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NZ, Aust to work together on free trade

NZ Newswire logoNZ Newswire 17/02/2017 Karen Sweeney

New Zealand and Australia will present a united front in the hope of continuing to expand free trade with a Trans Pacific Partnership style agreement without the US, the leaders say.

Prime Minister Bill English and his Australian counterpart Malcolm Turnbull cemented their commitment in trans-Tasman leader meetings in Queenstown during the last two days.

Before returning to Australia on Saturday morning after his brief 23-hour trip, Mr Turnbull said one of the intentions of the TPP was to continue to grow it.

"So from New Zealand and Australia's point of view as we said yesterday, we believe free trade and open markets are absolutely critical to continued economic growth," he said.

"Trade means jobs. Bill and I are absolutely on the same page there. You've got to be able to access the whole global market."

On Friday the two PMs held their first trans-Tasman catch-up since Mr English became leader.

Finance Minister Steven Joyce and Economic Development Minister Simon Bridges also joined Australian Treasurer Scott Morrison and Industries Minister Arthur Sinodinos for economic discussions.

"There is a lot of uncertainty around trade but I think in Australia and New Zealand what we have is confidence in the argument and also a set of relationships with the TPP countries which I think we could work on turning into support for further progress," Mr English said after the meetings.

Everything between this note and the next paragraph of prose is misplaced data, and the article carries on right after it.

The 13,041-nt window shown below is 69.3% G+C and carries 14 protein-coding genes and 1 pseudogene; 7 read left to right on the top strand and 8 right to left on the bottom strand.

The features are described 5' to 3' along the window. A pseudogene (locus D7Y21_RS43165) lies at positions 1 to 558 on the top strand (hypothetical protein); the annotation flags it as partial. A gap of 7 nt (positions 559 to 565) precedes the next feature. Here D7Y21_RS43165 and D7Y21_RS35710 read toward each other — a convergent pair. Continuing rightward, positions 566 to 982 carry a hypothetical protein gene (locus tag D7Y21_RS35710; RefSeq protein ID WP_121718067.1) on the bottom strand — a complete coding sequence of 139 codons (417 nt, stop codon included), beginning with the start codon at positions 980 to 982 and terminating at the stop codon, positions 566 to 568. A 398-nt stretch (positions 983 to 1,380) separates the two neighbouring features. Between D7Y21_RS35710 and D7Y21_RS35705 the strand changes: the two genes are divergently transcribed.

Both nations hope to work with the 11 nations left in the agreement, after the official withdrawal of the US this month, to come up with a suitable alternative.

Mr Turnbull said the TPP's intention was to later include countries like Indonesia and China, hinting at the possible inclusion of those nations in a new agreement.

He cautioned against protectionism, and throwing up walls to stop trade in response to rapid economic and technological change.

"In my view and I know Bill's position too is that that is absolutely the wrong thing to do," he said.

"Free trade, more trade means more jobs, means more growth ... we're pursuing our rational, national self-interest in promoting trade."

The remaining TPP nations also include Brueni, Canada, Chile, Japan, Malaysia, Mexico, Peru and Singapore.

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